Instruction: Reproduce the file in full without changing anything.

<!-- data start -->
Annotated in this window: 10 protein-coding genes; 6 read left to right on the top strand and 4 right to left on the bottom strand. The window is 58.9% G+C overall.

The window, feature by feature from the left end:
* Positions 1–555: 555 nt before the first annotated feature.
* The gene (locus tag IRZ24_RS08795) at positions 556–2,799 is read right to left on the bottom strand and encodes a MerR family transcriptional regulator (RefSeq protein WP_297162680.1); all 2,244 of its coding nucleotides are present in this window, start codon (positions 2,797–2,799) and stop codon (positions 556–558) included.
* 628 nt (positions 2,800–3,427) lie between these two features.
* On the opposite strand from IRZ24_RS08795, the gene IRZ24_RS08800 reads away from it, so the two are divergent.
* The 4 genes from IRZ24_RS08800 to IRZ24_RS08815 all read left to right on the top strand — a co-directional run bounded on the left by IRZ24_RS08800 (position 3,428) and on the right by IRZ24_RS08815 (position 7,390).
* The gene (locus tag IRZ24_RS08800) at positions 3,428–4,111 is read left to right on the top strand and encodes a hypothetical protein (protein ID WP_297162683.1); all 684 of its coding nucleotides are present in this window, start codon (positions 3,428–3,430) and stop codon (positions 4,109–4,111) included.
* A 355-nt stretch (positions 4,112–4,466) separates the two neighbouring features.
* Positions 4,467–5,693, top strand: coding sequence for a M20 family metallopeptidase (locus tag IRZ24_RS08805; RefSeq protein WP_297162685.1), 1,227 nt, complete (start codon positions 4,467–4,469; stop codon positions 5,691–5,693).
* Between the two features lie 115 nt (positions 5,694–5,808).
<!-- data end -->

Annotated in this window: 10 protein-coding genes; 6 read left to right on the top strand and 4 right to left on the bottom strand. The window is 58.9% G+C overall.

The window, feature by feature from the left end:
* Positions 1–555: 555 nt before the first annotated feature.
* The gene (locus tag IRZ24_RS08795) at positions 556–2,799 is read right to left on the bottom strand and encodes a MerR family transcriptional regulator (RefSeq protein WP_297162680.1); all 2,244 of its coding nucleotides are present in this window, start codon (positions 2,797–2,799) and stop codon (positions 556–558) included.
* 628 nt (positions 2,800–3,427) lie between these two features.
* On the opposite strand from IRZ24_RS08795, the gene IRZ24_RS08800 reads away from it, so the two are divergent.
* The 4 genes from IRZ24_RS08800 to IRZ24_RS08815 all read left to right on the top strand — a co-directional run bounded on the left by IRZ24_RS08800 (position 3,428) and on the right by IRZ24_RS08815 (position 7,390).
* The gene (locus tag IRZ24_RS08800) at positions 3,428–4,111 is read left to right on the top strand and encodes a hypothetical protein (protein ID WP_297162683.1); all 684 of its coding nucleotides are present in this window, start codon (positions 3,428–3,430) and stop codon (positions 4,109–4,111) included.
* A 355-nt stretch (positions 4,112–4,466) separates the two neighbouring features.
* Positions 4,467–5,693, top strand: coding sequence for a M20 family metallopeptidase (locus tag IRZ24_RS08805; RefSeq protein WP_297162685.1), 1,227 nt, complete (start codon positions 4,467–4,469; stop codon positions 5,691–5,693).
* Between the two features lie 115 nt (positions 5,694–5,808).